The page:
The massacre in Orlando has inspired some people to come out.
ORLANDO, Fla. — Just hours after the music at the Pulse nightclub was interrupted by the roar of gunfire, a teenager with a nose stud and tight jeans peered across his dinner table here. “Dad,” Carvin Casillas said, “I’m kind of gay.”
The worst mass shooting in United States history by a single perpetrator, which left 49 people dead and 53 injured, has sent the nation reeling and ignited heated conversations about firearm access, terrorism and homophobia. It has also had the incidental effect of pushing some gay people in this increasingly Latino community out of the closet.
Some had their sexuality revealed by accident: Gertrude Merced learned that her 25-year-old son, Enrique, was gay only after she heard the news of his death. Others, though, have chosen to expose their inner lives, stirred by the outpouring of support for Orlando’s gay community or wrought with sorrow and unable to keep their secrets in anymore.
“I just had to let them know,” said Mr. Casillas, 19, a soon-to-be college freshman who had been dancing at Pulse for more than year, unbeknown to his Puerto Rican father and Cuban mother. His mother had raised him in a church where parishioners learned that gay people went to hell.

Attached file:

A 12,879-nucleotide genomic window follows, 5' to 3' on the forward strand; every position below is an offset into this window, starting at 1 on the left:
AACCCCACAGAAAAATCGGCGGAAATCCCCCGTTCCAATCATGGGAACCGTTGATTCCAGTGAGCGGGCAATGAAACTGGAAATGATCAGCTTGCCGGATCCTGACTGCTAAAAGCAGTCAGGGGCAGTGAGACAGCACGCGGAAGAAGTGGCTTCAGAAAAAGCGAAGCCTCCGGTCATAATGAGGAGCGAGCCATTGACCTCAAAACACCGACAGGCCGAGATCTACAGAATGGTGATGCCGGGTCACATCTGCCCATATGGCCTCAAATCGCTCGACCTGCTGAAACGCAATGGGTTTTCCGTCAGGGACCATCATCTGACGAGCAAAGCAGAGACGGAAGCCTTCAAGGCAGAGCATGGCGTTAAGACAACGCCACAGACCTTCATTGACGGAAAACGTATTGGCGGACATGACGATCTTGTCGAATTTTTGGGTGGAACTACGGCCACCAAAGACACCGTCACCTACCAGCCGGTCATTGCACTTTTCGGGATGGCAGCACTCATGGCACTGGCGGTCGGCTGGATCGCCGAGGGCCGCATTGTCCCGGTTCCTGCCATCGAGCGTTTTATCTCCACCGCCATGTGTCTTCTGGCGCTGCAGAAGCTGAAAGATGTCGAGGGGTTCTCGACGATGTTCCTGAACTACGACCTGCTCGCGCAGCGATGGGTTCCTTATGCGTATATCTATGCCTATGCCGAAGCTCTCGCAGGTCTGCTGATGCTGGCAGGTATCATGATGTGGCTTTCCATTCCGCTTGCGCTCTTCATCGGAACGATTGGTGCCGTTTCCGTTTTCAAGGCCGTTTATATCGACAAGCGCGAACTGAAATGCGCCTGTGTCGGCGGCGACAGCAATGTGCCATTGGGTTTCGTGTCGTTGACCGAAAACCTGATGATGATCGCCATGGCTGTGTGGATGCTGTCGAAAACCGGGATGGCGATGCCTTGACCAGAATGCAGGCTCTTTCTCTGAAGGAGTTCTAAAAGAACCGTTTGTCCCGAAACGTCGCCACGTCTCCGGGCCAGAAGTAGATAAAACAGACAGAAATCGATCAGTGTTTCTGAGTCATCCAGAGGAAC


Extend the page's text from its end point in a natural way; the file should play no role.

“This is getting to be a bigger part of me every day that passes on,” he said of his sexuality. “I didn’t know if I was going to be able to keep that from my family.”
It is up to each person as to how to deal with their coming out, and it’s sad that it took a tragedy to bring some like Carvin Casillas to make the decision to open up to his parents, but it’s worse when they keep it in.
Not every person who is LGBT can come out publicly, either because of their family situation or it may just not be in their nature to announce it to the world, but coming out to yourself first is the most important step. Believe it or not, the rest is easier.